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WorldRiskReport 2011: Can disaster be prevented?

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Brussels/Bonn, September 2, 2011

How high is the risk of different countries in the world to become victims of natural hazards and climate change? The WorldRiskReport 2011 provides new answers. On behalf of Bündnis Entwicklung Hilft (Alliance Development Works/Germany), the United Nations University Institute for Environment and Human Security (UNU-EHS) in Bonn/Germany has developed the WorldRiskIndex, a central element of the report. The index calculates risk values for 173 countries worldwide. The Pacific Island state of Vanuatu has the highest ranking, at 32.00 per cent. This indicates that disaster risk is highest; whereas Malta and Qatar, with 0.72 and 0.02 per cent, respectively, show the lowest risk worldwide (Belgium, at 3.51 percent, is ranked at position 140). Today, the WorldRiskReport 2011 was published by Alliance Development Works in Brussels, Belgium.

"Extreme natural events do not necessarily cause disasters, because risk not only depends on the hazard, but is very much determined by social and economic factors”, explains the Scientific Head of the WorldRiskIndex project at UNU-EHS, PD Dr Jörn Birkmann today at its presentation in Brussels. "The global overall view on a world map shows right away where the exposure of societies to natural hazard is particularly high. In addition, the vulnerability of societies as well as their response capacities is shown in different maps. This is an innovative approach that goes beyond existing hazard maps ", he added.

Peter Mucke, Managing Director of Alliance Development Works, and cooperation partner of the United Nations University, explained further, “the WorldRiskReport shows the need to focus in the future more on disaster risk reduction than just on humanitarian aid after an extreme event.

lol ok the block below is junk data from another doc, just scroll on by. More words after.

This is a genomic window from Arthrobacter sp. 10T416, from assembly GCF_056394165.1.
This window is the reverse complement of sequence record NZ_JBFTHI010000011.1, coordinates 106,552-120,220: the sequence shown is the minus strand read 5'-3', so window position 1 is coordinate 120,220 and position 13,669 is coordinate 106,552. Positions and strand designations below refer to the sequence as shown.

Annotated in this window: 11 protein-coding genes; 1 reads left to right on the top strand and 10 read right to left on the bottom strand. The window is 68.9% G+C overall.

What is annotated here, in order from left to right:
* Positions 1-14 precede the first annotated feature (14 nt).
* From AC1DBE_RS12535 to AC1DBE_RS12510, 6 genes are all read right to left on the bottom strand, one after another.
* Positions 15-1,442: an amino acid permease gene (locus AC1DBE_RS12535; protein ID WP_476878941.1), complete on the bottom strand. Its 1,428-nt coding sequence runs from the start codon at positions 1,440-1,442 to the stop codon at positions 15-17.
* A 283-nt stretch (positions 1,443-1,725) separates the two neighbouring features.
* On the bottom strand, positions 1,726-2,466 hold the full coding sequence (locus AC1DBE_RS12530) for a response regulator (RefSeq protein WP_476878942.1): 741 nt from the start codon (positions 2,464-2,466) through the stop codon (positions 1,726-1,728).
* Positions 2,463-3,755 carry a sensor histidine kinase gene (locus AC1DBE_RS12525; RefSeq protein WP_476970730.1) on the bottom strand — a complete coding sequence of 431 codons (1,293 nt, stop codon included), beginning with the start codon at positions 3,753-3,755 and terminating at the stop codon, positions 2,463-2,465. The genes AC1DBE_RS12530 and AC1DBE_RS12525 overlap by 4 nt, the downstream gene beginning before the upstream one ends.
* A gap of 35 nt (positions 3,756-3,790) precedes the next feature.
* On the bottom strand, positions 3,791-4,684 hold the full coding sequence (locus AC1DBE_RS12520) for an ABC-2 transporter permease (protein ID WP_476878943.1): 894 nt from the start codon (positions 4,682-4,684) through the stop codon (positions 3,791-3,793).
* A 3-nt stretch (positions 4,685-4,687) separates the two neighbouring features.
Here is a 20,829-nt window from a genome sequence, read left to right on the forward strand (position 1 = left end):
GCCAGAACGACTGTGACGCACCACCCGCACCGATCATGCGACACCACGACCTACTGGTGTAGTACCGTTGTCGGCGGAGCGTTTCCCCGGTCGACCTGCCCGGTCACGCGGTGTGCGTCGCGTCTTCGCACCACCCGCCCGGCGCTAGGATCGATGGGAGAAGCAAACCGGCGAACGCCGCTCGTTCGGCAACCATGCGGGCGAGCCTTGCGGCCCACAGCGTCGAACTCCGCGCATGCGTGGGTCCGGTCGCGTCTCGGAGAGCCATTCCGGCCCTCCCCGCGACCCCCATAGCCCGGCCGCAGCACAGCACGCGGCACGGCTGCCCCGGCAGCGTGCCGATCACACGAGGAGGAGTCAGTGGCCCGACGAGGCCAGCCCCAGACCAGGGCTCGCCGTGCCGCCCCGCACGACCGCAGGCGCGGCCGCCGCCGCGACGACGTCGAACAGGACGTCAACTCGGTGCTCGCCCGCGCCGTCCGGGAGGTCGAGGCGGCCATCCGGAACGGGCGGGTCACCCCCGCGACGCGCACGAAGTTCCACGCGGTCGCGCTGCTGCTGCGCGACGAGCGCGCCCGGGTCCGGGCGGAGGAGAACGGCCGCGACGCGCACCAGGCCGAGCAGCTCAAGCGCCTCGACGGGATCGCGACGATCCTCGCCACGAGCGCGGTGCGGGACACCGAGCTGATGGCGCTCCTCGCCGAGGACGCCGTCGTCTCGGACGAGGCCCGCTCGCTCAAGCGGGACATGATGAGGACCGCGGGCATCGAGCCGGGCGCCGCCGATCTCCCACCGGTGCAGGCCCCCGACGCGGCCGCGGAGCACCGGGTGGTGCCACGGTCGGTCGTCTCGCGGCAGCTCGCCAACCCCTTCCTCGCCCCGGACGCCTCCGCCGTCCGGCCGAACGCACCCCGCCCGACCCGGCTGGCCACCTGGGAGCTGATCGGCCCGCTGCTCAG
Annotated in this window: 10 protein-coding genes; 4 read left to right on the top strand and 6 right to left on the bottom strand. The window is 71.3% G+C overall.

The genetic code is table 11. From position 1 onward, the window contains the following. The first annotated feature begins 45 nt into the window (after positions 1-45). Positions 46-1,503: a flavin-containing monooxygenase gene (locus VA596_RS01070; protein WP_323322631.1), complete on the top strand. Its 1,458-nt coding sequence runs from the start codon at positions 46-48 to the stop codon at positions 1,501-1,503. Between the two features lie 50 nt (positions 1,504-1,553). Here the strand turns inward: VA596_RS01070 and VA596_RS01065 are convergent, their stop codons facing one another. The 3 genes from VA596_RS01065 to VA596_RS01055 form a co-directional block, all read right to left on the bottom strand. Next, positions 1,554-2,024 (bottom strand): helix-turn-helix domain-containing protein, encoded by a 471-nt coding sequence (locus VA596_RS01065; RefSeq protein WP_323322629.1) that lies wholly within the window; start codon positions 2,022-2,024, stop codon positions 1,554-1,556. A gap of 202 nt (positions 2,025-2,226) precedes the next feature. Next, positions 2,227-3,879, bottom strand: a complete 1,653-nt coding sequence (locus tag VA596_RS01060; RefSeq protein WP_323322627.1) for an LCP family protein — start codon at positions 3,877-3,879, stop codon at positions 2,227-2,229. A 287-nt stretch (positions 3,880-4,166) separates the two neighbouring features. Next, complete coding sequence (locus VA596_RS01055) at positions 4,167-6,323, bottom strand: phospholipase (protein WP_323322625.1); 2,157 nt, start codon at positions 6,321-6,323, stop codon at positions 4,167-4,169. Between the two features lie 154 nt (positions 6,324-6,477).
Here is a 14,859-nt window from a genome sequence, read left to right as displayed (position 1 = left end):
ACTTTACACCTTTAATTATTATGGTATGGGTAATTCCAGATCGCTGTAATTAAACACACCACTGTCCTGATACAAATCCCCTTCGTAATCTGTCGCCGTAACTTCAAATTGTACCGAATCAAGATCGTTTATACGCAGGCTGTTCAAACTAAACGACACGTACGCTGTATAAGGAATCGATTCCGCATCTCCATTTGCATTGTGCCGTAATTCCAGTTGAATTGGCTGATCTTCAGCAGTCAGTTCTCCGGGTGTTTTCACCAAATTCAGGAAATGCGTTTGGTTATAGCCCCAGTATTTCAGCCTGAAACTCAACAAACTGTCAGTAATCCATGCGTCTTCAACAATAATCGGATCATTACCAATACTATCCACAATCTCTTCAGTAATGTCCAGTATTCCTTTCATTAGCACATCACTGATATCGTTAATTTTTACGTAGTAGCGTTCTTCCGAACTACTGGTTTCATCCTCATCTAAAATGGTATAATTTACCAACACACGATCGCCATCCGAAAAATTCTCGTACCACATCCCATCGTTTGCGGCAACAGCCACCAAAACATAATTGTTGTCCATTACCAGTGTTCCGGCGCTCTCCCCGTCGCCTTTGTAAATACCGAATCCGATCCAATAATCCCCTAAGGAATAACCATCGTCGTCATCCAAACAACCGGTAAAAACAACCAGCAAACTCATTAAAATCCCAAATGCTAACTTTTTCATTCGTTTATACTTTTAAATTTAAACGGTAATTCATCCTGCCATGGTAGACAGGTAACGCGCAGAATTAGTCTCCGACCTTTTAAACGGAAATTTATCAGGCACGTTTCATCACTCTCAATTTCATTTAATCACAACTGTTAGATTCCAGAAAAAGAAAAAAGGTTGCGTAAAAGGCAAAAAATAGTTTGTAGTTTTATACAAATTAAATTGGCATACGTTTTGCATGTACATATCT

The comprehensive analyses allow to better detect threats and to identify the needs more precisely, as well as to place political demands similarly in affected countries and donor countries" added

Prof. Dr. Jakob Rhyner, Director of the United Nations University Institute for Environment and Human Security (UNU-EHS), said: "I am pleased that the Institute´s expertise has produced such important results for the practical aspect of humanitarian aid and development cooperation. This fully corresponds to the mandate of the United Nations University to conduct research for practice."

The WorldRiskReport shows that disaster risk is always composed of two components: exposure to natural hazards and climate change, on the one hand, and social vulnerability, on the other hand. The report clarifies that disasters cannot be attributed to meteorological or geological phenomena only, but that they are determined also by social structures and processes within a society (such as level of education, extent of poverty, food situation or functioning of governmental institutions).

Thus, for example, the Netherlands and Hungary are relatively high exposed to natural hazards and climate change, but due to their social, economic and ecological situations, they have a comparatively good ranking in the risk index. Similarly, the earthquakes of Haiti and Japan strongly demonstrate this relationship. While 28,000 people died in the Japan earthquake (9.0 on the moment-magnitude scale), 220,000 people died in Haiti in a much weaker earthquake measuring 7.0 on the moment-magnitude scale. Owing to higher coping and adaptive capacities, e.g. building laws, there were significantly fewer victims in Japan.